Just listing some of the terms used for macular pucker highlights the problem: epiretinal membrane (ERM), epimacular membrane, preretinal membrane, cellophane maculopathy, and retinal wrinkle, for instance. Andreas K. Lauer, MD, at Oregon Health & Science University in Portland, uses the term epiretinal membrane when talking with colleagues and macular pucker when talking with patients, given that the Academy’s patient education materials use macular pucker. Dr. Sebag advocates use of the term premacular membrane rather than ERM because it is more specific, and he prefers to use macular pucker to describe the effects of the premacular membrane on the macula.
There are a few classification systems floating around, according to Dr. Thompson, but the most recent is an OCT-based anatomic classification system proposed by the International Vitreomacular Traction Study (IVTS) Group6 (see "Classifying VMA"). Given the current level of understanding and our diagnostic capabilities, this proposed classification system is expected to help clinicians select the most appropriate treatment and is potentially useful in the execution and analysis of clinical studies, the experts agreed.
A Word of Caution
The most important symptom to watch for in vitreomacular interface diseases is metamorphopsia. The most important physical finding is evidence of VMA with disruption in the macula. “Just having VMA [with no disruption] can be normal,” said Dr. Holekamp. But as Dr. Sebag pointed out, “When a patient has VMA with structural changes in the macula, that’s VMT.” Depending on the severity of symptoms and the OCT images, referral to a retina specialist is likely indicated.
Treatment Options and Considerations
Thanks to advances in imaging technologies, clinicians are identifying vitreomacular interface diseases earlier than ever before. And the fact that mild cases can now be picked up by OCT raises questions about treatment. Although surgery remains the standard of care, ophthalmologists may wonder if they should try something else first. “The answer is largely driven by symptoms and visual acuity,” said Dr. Thompson.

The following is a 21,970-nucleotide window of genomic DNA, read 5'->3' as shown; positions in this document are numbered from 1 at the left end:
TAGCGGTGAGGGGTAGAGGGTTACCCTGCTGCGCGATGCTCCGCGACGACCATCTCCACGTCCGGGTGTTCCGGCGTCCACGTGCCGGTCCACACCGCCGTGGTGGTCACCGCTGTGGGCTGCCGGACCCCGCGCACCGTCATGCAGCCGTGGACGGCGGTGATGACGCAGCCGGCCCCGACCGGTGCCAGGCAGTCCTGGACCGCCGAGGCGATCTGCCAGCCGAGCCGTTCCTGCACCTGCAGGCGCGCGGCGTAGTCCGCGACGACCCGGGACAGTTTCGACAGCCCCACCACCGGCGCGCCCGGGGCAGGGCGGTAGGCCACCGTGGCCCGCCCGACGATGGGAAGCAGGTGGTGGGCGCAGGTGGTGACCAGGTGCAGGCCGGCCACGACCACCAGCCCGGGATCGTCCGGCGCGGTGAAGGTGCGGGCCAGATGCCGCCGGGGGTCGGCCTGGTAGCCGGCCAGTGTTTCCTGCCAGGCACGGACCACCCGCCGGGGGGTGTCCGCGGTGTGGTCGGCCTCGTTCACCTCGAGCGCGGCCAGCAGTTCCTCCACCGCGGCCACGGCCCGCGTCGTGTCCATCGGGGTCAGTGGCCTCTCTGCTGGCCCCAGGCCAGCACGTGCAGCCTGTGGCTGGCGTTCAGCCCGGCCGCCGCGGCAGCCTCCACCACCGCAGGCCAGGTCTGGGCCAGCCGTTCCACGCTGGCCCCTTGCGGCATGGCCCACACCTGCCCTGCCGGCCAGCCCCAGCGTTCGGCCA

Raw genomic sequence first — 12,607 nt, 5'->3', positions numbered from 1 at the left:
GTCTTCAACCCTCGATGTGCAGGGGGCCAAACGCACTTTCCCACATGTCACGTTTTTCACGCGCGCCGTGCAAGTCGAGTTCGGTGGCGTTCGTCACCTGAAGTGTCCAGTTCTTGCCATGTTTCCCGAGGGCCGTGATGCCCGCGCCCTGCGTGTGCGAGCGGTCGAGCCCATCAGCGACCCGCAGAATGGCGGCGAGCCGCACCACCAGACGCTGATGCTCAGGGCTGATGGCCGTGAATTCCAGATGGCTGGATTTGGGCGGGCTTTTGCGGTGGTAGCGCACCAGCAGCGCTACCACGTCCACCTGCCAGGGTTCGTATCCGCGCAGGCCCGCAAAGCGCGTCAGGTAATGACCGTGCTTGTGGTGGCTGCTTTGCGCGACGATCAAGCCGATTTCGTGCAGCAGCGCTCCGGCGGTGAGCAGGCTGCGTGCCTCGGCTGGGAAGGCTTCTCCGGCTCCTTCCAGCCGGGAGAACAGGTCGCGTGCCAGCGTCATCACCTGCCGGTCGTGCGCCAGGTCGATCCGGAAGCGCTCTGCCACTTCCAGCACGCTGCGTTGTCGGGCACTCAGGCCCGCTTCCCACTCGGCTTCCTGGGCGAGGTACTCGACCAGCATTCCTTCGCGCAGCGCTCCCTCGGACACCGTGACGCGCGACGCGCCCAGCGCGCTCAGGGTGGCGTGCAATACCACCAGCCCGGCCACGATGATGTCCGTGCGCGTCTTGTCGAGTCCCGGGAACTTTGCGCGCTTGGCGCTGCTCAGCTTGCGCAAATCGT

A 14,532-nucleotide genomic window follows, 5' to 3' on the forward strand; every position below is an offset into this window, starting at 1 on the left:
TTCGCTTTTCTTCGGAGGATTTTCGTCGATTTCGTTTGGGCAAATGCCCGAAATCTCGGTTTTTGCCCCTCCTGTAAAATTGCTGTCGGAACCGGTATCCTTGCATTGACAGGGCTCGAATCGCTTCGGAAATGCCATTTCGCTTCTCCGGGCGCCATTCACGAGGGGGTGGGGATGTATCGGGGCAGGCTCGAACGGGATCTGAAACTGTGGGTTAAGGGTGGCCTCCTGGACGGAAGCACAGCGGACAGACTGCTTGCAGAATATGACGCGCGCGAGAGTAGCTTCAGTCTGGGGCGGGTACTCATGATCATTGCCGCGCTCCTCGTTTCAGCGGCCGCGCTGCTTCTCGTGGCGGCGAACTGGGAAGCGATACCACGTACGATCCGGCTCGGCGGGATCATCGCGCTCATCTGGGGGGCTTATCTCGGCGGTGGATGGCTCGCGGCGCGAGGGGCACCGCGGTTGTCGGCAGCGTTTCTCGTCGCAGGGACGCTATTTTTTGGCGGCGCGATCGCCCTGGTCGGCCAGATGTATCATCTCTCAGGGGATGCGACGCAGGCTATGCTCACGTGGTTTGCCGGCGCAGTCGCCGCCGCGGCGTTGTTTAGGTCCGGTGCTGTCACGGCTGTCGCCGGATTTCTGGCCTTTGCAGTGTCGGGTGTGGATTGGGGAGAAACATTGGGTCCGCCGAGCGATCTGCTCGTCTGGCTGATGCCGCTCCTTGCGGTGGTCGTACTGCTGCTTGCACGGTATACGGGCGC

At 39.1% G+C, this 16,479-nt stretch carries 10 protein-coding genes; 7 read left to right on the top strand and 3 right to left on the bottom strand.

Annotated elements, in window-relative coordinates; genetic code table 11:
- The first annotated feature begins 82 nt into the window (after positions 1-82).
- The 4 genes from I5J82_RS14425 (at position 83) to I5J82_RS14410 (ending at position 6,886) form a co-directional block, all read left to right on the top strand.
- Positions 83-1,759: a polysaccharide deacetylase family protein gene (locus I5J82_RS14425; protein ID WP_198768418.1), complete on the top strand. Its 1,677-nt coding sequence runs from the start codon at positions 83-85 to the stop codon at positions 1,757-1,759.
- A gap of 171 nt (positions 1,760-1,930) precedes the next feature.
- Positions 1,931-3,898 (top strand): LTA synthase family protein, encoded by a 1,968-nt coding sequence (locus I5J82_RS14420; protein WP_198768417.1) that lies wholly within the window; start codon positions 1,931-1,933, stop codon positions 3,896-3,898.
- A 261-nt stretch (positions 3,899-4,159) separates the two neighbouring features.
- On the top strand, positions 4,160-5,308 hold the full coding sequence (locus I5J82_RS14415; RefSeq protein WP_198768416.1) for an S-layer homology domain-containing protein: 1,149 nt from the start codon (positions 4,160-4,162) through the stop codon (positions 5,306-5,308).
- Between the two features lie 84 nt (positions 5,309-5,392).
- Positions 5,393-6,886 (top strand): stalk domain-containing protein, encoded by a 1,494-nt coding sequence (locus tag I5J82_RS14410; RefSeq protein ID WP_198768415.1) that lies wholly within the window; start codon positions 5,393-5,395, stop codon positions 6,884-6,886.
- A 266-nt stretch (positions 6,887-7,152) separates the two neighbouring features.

“As physicians, we have to collect data before making a treatment decision. We look at vision, look at the OCT scan, and talk to patients about how much they’re bothered by symptoms,” said Dr. Holekamp, who emphasized three points: 1) “We don’t treat scans; we treat people. Just because we see an awful-looking OCT doesn’t mean a patient needs intervention if his or her vision is good.” 2) “Most epiretinal membranes [macular puckers] don’t get worse. Only a minority of patients with epiretinal membranes go on to require intervention.” 3) “These are mechanical problems, so they need mechanical solutions. If intervention is appropriate, the options are either pharmacologic vitreolysis or surgery.”
When to watch. When there is evidence of disruption to the macula on the OCT scan but a patient is asymptomatic, Dr. Lauer recommends watchful waiting. He gives these patients an Amsler grid to monitor their status at home and schedules them for a follow-up dilated exam about six months later. “Only when patients are symptomatic and are willing to accept the risks of intervention do I treat vitreomacular interface diseases.” Similarly, Dr. Holekamp watches patients with VMT or ERM if they have good vision, if their OCT has only mild changes, or if they simply aren’t bothered by it.
When not to watch. However, Dr. Holekamp never watches anyone with a macular hole. “Ten out of 10 retinal specialists would recommend treatment for macular hole,” she said. “Most would say vitrectomy; some might say pharmacologic vitreolysis.”